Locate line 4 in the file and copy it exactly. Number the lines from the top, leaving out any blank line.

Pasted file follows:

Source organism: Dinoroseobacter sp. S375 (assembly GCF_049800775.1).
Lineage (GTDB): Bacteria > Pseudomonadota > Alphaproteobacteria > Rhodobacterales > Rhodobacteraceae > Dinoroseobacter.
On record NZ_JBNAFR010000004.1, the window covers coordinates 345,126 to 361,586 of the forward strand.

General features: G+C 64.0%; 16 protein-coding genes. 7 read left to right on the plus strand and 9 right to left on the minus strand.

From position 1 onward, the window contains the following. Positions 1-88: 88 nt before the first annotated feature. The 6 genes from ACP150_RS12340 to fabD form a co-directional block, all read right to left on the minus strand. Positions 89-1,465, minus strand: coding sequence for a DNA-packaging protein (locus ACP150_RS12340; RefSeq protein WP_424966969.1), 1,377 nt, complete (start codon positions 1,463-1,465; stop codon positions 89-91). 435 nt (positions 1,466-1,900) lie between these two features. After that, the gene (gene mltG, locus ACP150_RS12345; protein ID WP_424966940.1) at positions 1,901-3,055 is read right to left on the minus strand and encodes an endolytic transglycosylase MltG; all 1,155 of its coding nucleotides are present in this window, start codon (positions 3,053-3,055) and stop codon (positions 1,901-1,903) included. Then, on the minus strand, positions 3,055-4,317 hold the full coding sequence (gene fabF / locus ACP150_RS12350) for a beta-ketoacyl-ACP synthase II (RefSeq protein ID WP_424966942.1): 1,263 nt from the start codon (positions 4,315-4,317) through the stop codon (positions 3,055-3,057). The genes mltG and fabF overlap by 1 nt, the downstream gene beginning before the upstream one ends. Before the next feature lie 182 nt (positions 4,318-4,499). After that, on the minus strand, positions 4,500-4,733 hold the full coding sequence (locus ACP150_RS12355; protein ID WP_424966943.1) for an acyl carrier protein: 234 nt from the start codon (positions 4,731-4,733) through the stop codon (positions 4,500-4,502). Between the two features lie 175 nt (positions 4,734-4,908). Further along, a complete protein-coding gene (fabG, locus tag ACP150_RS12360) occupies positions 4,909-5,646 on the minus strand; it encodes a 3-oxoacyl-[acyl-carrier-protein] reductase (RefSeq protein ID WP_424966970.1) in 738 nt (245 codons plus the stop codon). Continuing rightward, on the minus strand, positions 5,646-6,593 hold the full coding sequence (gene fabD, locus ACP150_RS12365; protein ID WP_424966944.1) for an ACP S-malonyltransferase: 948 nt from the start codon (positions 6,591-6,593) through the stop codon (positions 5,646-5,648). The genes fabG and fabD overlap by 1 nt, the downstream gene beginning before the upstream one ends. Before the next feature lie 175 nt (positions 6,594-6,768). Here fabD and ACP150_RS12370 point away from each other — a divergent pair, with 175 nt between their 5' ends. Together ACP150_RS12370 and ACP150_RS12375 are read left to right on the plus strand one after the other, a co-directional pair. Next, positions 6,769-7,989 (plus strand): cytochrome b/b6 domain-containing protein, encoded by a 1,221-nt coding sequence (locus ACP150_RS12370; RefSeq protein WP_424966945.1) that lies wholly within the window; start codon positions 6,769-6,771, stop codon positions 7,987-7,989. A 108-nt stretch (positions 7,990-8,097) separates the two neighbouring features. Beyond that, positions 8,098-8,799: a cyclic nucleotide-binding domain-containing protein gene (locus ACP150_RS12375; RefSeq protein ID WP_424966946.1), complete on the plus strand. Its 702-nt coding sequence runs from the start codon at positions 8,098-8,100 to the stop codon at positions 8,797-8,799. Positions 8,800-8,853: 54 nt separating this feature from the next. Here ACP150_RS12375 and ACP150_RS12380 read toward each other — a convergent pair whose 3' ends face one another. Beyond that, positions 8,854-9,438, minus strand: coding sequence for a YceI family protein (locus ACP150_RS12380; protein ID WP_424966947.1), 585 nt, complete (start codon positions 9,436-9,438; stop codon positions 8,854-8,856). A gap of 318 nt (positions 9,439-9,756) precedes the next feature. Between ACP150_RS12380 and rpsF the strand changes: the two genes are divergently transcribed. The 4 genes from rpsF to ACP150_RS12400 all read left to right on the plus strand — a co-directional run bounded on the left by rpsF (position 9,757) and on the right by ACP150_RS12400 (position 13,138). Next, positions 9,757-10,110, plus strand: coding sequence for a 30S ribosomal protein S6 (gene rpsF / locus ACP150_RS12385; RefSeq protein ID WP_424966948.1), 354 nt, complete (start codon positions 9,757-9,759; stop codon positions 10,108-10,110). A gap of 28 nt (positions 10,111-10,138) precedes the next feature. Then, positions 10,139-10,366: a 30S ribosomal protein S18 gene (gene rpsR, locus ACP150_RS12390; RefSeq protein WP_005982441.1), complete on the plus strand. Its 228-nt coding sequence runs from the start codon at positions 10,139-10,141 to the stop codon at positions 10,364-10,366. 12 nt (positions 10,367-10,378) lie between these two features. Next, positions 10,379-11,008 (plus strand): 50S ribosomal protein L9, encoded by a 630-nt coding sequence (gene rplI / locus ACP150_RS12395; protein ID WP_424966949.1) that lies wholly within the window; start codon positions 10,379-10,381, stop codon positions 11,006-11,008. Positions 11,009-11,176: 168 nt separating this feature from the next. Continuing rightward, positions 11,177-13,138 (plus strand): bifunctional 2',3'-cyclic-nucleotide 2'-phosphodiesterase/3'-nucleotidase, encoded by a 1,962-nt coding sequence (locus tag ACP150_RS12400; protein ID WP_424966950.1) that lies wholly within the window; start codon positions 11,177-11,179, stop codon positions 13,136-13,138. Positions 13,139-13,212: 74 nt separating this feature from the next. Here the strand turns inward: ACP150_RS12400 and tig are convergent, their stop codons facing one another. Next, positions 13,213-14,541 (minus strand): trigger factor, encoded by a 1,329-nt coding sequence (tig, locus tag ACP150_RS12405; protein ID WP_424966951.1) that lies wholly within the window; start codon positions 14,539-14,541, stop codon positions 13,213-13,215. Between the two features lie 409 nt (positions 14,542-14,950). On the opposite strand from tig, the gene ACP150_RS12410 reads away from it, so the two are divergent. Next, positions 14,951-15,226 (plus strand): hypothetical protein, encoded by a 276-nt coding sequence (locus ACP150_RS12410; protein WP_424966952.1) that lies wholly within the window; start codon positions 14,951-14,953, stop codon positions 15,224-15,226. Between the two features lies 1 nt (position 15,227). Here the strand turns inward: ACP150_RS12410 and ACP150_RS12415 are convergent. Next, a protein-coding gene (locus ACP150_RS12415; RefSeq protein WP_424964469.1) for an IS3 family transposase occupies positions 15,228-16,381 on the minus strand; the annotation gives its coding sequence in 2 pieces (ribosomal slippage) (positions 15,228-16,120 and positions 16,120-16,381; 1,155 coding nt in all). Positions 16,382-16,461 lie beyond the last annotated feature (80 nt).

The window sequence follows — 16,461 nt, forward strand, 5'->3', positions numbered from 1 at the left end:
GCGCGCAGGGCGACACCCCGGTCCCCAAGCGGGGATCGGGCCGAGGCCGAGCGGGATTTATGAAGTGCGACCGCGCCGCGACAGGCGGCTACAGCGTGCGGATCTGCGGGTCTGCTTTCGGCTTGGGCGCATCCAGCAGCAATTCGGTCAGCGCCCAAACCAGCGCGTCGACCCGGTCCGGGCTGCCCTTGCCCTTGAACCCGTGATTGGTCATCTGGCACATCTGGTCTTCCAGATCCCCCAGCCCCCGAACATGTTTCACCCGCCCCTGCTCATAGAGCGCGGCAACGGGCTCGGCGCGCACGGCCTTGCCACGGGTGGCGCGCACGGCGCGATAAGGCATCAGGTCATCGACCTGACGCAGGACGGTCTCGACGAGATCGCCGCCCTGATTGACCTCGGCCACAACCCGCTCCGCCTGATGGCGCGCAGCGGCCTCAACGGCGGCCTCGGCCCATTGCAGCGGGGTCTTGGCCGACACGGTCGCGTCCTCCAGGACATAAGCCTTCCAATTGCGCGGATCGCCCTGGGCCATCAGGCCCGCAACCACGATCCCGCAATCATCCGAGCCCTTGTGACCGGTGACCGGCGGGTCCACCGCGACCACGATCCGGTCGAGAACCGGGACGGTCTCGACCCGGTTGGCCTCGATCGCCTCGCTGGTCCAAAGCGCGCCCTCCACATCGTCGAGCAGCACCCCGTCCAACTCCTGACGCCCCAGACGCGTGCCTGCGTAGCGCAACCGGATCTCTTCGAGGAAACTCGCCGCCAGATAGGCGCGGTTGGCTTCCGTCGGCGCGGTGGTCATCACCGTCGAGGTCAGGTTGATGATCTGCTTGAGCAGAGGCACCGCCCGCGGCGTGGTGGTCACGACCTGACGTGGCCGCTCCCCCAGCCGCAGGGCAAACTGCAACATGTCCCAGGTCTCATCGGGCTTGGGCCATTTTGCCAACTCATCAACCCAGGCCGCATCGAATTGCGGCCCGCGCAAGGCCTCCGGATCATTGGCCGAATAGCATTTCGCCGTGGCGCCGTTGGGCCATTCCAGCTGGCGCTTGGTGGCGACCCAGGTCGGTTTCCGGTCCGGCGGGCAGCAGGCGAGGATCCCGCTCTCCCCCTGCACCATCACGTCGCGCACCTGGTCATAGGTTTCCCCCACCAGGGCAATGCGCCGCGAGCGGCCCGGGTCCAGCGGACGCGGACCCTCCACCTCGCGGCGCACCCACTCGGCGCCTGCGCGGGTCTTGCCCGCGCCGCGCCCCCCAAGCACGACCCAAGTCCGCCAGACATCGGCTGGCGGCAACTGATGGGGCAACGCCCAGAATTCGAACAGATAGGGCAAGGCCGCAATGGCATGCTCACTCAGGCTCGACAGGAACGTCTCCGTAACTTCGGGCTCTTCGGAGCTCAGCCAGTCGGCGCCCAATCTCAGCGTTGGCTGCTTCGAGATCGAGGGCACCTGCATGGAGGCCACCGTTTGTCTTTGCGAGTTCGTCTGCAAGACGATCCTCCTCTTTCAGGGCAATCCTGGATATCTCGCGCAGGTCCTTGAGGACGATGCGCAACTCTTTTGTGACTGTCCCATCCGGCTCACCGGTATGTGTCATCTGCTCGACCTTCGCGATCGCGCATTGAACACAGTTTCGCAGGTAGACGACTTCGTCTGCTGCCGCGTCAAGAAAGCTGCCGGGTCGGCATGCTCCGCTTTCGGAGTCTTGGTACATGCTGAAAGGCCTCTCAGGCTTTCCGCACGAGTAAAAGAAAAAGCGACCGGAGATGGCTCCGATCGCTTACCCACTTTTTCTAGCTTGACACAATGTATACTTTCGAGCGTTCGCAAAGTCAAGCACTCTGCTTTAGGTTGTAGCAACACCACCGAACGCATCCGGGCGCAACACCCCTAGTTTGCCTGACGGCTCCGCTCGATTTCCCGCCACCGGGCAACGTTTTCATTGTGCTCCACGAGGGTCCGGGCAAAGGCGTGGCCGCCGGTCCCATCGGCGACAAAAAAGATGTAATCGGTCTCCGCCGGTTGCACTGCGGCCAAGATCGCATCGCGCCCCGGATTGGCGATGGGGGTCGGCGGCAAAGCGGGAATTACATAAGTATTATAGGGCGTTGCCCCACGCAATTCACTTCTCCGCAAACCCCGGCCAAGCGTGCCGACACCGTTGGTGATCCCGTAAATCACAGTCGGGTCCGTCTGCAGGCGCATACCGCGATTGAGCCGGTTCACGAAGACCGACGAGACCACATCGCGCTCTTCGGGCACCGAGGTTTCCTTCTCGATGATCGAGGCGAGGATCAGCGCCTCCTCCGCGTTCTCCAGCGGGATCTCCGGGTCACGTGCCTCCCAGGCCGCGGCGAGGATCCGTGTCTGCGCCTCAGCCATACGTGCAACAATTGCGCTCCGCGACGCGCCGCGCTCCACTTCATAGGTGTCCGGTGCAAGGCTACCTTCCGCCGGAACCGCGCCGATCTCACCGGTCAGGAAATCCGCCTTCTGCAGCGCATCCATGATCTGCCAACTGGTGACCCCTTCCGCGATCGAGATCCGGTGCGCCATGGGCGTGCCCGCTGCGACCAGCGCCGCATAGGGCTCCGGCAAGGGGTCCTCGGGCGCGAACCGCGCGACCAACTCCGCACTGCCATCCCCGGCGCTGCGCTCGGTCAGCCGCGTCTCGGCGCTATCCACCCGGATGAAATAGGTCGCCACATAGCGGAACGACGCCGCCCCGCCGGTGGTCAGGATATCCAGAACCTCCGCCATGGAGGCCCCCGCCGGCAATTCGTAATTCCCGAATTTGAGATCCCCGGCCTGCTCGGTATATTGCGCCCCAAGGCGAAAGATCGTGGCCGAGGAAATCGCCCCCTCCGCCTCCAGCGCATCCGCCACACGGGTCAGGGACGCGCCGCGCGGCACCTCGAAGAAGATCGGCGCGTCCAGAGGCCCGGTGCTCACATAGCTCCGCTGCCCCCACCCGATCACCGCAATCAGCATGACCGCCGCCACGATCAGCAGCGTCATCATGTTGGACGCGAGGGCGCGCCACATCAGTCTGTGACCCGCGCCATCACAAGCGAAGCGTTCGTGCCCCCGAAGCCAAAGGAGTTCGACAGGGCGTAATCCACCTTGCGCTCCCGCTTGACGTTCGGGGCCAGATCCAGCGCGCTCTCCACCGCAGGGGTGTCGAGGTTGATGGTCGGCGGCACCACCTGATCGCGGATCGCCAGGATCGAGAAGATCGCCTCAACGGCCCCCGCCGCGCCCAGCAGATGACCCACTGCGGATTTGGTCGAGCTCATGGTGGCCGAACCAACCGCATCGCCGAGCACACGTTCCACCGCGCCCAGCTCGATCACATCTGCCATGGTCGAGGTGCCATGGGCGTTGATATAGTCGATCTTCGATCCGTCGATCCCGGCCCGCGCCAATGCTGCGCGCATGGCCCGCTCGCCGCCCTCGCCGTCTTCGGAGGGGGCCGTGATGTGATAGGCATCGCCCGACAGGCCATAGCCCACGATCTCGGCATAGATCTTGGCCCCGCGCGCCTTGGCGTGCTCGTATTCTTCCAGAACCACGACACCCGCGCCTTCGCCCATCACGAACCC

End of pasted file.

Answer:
General features: G+C 64.0%; 16 protein-coding genes. 7 read left to right on the plus strand and 9 right to left on the minus strand.